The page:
I am severely underqualified to provide an answer. But the sheer irrationality of the war does offer a lesson: Expect the unexpected. Leave room for irrationality. Respect the role of emotion and remember that most men fight for the man next to them, not for their country or some great cause. In the end, though, that sucker trait is used by countries and great causes. It doesn’t really matter why you fight, just as long as you fight.
I exhume World War I not just to mark its centennial but also for a purpose. The war ended after the United States got into the fray. America then reverted to its traditional isolationism and we got, partially as a result, World War II. Now we are reverting once again to a form of isolationism — not as extreme as the first, but the emotion is there, this time even more so on the left than on the right. On the left, anyone who suggested that the U.S. intervene
in Syria, when the Assad regime might have been toppled without resorting to putting boots on the ground, was denounced as a war-monger. I am tempted to say that the United States did nothing. Actually, it was worse than nothing.
Those who believe World War I was caused by a crazy-quilt of alliances among the European powers may shudder at the ones America has now. We are obligated to defend Japan, and we are obligated to defend South Korea. Both countries have issues with one another and, more important, with China. Japan and China contest a group of islands, and China and South Korea contest a different area of the East China Sea. None of this is worth the life of a single person.
But in the Far East, what concerns South Korean, Japanese and other policymakers is not just the potential instability of the region but also the Obama administration’s erratic Syrian policy. A “red line” was pronounced, then ignored. Force was threatened by the president, and then the decision was lateraled to Congress where, to further the metaphor, the ball was downed and, just for good measure, deflated. None of this comforted the nations that see China as a looming menace and rely on the United States for backup. “[T]he administration’s prevarications over Syria continue to linger for the elites who drive national strategy in these countries,” wrote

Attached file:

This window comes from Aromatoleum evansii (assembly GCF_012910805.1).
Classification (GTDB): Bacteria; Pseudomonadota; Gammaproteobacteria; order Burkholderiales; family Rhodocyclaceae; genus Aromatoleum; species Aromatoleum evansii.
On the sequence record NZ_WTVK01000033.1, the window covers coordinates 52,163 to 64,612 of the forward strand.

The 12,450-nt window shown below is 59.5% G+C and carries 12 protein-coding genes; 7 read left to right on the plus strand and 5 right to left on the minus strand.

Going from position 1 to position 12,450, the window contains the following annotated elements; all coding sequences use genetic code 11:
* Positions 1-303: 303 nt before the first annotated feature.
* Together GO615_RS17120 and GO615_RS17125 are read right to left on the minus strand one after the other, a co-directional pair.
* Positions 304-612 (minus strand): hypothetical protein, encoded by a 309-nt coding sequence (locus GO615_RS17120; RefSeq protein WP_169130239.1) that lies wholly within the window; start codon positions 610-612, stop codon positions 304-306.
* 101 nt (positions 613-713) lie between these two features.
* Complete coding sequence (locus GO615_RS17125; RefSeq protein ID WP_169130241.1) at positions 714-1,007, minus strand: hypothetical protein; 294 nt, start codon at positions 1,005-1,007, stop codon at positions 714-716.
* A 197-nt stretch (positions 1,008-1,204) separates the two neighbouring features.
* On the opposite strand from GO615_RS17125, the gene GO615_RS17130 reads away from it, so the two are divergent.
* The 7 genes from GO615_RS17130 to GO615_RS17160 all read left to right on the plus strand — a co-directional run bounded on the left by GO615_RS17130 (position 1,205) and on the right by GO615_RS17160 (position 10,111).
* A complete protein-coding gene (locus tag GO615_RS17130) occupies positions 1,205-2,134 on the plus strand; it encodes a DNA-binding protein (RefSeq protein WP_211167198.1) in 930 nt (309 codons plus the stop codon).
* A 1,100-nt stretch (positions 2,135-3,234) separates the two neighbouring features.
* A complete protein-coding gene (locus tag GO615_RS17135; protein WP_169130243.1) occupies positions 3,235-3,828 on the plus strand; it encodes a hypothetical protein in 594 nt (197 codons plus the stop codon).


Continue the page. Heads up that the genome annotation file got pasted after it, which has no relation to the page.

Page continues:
Michael J. Green
, senior director for Asian affairs at the National Security Council under President George W. Bush.
The Syria debacle, coupled with the consensus that the United States is turning inward, is bound to produce instability. The South Koreans, in particular, have to worry if the Dear Leader in the North considers President Obama to be a paper tiger. The Japanese have to worry whether the Chinese have reached the same conclusion. The United States’ European allies worry that the
United States has pivoted to Asia. In Asia, the worry is that the proclaimed pivot is just a rhetorical device.
Madeleine Albright popularized a phrase used by President Clinton. She repeatedly called the United States the “indispensable nation.” The phrase lends itself to mockery, but it is dead-on. Nowhere is the United States more indispensable than in the Far East, where a rising China, acting like pre-World War I Germany, is demanding respect and flexing its muscles. It’s all too familiar: rising nationalism, excessive pride, irrationality ready in the wings and America going into its habitual hibernation. Only the mustaches are gone.
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